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The PJ Tatler

by
Mike McNally

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March 27, 2012 - 12:52 pm

If Mitt Romney was looking for a way to burnish his credentials among skeptical conservatives, he couldn’t do much better than getting attacked by the Prime Minister of Russia and Obama’s press secretary on the same day.

Romney pounced yesterday after Obama was overheard hinting to Russian Prime Minister Dmitri Medvedev that if his boss, President Putin, gave Obama ‘space’ to focus on his re-election campaign then he would, in his second term, have the ‘flexibility’ to deliver a deal on the proposed US missile defence shield that Russia would find agreeable.

Romney told CNN that Russia was “without question our number one geopolitical foe”. He went on: “Russia continues to support Syria, supports Iran, has fought us [over] crippling sanctions we wanted to have the world put in place against Iran. Russia is not a friendly character on the world stage and for this president to be looking for greater flexibility, where he doesn’t have to answer to the American people in his relations with Russia, is very very troubling, very alarming. This is a president who is telling us one thing and is doing something else.”

Today both the White House and Medvedev hit back. Medvedev said Romney’s remarks were “very reminiscent of Hollywood and also of a certain phase in Russian-U.S. relations,” and suggested that he and other Republican candidates check their clocks because “it is now 2012, not the mid-1970s”.

Meanwhile Obama’s press secretary Jay Carney called Romney’s remarks “a little inaccurate”, and claimed the relationship that Obama had established with Russia had “born a great deal of fruit, including Russia’s cooperation with China at the United Nations in sanctioning Iran”.

However while Russia, after years of stalling, has supported limited sanctions against the Mullahs, it continues to oppose further measures, including sanctions on Iranian oil exports, that could seriously harm the regime. Carney also failed to acknowledge Russia’s continued thwarting of attempts to end the bloodbath in Syria, the killing or jailing of journalists and political opponents of the Moscow regime, and accusations of massive fraud in the recent presidential election won by Putin.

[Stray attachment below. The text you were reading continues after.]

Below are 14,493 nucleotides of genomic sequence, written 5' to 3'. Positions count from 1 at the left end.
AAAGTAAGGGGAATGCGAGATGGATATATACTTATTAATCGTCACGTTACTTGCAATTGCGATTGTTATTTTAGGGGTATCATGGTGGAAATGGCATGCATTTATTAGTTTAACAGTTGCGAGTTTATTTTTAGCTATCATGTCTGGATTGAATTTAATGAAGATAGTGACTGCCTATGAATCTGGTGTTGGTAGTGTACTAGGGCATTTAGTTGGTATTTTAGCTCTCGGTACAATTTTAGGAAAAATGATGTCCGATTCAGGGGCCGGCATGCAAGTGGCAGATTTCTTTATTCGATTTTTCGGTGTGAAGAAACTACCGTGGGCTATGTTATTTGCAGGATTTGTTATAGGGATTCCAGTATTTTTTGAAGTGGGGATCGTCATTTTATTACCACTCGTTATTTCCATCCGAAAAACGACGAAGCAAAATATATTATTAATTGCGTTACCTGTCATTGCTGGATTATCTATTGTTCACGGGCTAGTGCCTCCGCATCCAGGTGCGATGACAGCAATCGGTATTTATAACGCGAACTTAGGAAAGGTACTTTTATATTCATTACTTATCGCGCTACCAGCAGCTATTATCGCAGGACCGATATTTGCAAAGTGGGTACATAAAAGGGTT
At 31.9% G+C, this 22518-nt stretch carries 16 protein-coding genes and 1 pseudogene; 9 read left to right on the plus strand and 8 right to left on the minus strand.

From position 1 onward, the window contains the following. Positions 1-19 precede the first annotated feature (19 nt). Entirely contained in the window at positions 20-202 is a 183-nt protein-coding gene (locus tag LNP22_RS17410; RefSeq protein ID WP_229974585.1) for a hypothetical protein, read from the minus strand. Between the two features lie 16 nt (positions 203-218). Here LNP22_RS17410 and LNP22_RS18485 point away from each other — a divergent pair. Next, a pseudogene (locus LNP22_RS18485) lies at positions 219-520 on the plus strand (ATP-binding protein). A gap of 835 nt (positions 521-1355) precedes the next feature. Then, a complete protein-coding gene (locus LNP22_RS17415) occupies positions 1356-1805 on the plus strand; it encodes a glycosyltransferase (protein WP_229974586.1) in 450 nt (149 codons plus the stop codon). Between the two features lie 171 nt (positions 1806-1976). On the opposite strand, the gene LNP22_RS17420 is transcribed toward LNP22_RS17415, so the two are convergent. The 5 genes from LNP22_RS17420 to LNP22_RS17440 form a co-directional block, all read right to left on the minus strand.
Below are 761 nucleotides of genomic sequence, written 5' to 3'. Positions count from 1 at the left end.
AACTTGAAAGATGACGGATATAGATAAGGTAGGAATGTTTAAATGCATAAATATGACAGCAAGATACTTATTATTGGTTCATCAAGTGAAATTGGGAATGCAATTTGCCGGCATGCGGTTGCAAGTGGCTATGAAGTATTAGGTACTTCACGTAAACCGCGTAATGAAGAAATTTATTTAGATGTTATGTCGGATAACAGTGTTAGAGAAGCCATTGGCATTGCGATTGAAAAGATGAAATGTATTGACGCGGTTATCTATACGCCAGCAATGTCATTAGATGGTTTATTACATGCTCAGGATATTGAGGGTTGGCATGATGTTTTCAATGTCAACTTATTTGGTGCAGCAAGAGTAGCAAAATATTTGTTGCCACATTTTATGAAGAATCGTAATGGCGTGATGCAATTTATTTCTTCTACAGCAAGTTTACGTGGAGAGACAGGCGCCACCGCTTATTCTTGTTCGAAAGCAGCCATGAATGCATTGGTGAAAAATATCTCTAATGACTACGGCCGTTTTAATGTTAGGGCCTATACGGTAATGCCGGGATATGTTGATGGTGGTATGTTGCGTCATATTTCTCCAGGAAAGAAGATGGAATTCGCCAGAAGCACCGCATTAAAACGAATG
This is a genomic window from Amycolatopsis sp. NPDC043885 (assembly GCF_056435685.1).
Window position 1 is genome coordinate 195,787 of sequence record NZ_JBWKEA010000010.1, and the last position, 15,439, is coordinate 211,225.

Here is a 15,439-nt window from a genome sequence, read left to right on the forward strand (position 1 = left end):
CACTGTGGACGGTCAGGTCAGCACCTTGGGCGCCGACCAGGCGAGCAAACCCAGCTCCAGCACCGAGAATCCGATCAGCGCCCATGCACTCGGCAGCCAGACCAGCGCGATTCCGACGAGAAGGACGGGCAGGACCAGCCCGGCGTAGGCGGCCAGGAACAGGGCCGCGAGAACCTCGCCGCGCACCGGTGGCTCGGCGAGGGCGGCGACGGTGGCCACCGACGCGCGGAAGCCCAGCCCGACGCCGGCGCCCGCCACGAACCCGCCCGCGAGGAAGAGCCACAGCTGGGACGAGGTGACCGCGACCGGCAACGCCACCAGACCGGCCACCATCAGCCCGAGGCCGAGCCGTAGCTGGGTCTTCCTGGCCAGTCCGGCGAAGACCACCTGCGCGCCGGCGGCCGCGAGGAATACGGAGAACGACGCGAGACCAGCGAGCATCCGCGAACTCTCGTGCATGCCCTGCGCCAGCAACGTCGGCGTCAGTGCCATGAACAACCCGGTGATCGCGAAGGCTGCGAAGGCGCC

Romney was quite right to take Obama to task, and to spell out the threat that Russia still poses to the free world. The response of both Medvedev and Carney is an attempt to cover for Obama’s weakness, and Russia’s thuggish regime, by making the story about reckless Republicans re-fighting the Cold War. As I wrote yesterday, expect that narrative to be embraced by the MSM, and as an early example note the headline on ABC’s story about Medvedev’s remarks: ‘Russian President Says Mitt Romney is Stuck in Cold War’ – it’s worded to make Medvedev appear reasonable, and paint Romney as paranoid and out of touch. Buzzfeed has more on the Democrat’s desperate attempts to leverage Obama’s gaffe into an attack on Republicans.

By assuming leadership of the Republican push-back against Obama’s troubling remarks Romney has done his foreign policy props no harm at all, both in terms of the primary campaign and a possible general election battle. Democrat sneers aside, it may be that the US will in fact find itself having to re-fight the Cold War in some form or another – and Obama is clearly not up to the job.

Mike McNally is a journalist based in Bath, England. He posts at PJ Tatler and at his own blog Monkey Tennis, and tweets at @notoserfdom. When he's not writing about politics he writes about Photoshop.
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